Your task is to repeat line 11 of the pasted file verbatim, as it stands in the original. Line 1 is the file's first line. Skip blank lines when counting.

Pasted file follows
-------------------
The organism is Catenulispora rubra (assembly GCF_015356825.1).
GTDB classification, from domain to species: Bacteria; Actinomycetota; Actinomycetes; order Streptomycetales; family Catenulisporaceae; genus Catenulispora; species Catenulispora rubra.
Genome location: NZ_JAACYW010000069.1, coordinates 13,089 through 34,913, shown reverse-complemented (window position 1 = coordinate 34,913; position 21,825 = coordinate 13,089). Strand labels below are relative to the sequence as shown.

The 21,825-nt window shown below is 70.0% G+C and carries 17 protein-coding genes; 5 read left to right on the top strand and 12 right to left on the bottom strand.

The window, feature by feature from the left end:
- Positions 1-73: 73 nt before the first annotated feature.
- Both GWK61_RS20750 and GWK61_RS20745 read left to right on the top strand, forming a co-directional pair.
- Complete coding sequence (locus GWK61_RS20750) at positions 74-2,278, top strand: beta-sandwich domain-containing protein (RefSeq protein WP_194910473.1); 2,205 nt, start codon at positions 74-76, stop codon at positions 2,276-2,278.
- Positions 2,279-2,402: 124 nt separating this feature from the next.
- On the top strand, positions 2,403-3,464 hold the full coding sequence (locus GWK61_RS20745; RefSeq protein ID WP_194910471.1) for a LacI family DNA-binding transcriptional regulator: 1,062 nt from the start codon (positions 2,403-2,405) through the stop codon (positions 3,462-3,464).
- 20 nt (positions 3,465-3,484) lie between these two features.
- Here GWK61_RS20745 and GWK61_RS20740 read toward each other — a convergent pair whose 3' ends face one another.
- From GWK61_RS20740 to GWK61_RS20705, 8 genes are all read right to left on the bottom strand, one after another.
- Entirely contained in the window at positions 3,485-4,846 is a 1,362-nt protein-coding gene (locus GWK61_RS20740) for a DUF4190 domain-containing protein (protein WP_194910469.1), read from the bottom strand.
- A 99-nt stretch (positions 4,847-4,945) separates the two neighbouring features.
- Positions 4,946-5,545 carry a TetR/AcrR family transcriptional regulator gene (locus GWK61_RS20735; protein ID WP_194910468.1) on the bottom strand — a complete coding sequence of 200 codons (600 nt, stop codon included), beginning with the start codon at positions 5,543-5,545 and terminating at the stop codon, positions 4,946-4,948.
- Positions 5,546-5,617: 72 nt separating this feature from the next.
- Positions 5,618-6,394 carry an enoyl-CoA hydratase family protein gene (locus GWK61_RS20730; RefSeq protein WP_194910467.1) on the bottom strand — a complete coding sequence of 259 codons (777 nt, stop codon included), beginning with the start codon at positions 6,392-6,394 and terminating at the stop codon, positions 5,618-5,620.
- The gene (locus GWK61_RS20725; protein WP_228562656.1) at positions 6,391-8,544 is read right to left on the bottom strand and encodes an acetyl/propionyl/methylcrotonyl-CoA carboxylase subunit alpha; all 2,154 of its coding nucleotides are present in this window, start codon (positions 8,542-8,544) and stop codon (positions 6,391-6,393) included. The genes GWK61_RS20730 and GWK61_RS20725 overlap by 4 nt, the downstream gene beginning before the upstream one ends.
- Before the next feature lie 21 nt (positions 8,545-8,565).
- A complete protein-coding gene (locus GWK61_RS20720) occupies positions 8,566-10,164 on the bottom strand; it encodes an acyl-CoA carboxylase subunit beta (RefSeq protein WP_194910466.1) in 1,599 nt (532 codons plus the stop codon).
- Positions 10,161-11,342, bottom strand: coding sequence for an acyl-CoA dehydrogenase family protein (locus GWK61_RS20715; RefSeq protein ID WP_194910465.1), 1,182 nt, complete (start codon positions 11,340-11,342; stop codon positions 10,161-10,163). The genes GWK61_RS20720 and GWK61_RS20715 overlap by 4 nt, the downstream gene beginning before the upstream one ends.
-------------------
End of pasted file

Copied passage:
- 20 nt (positions 3,465-3,484) lie between these two features.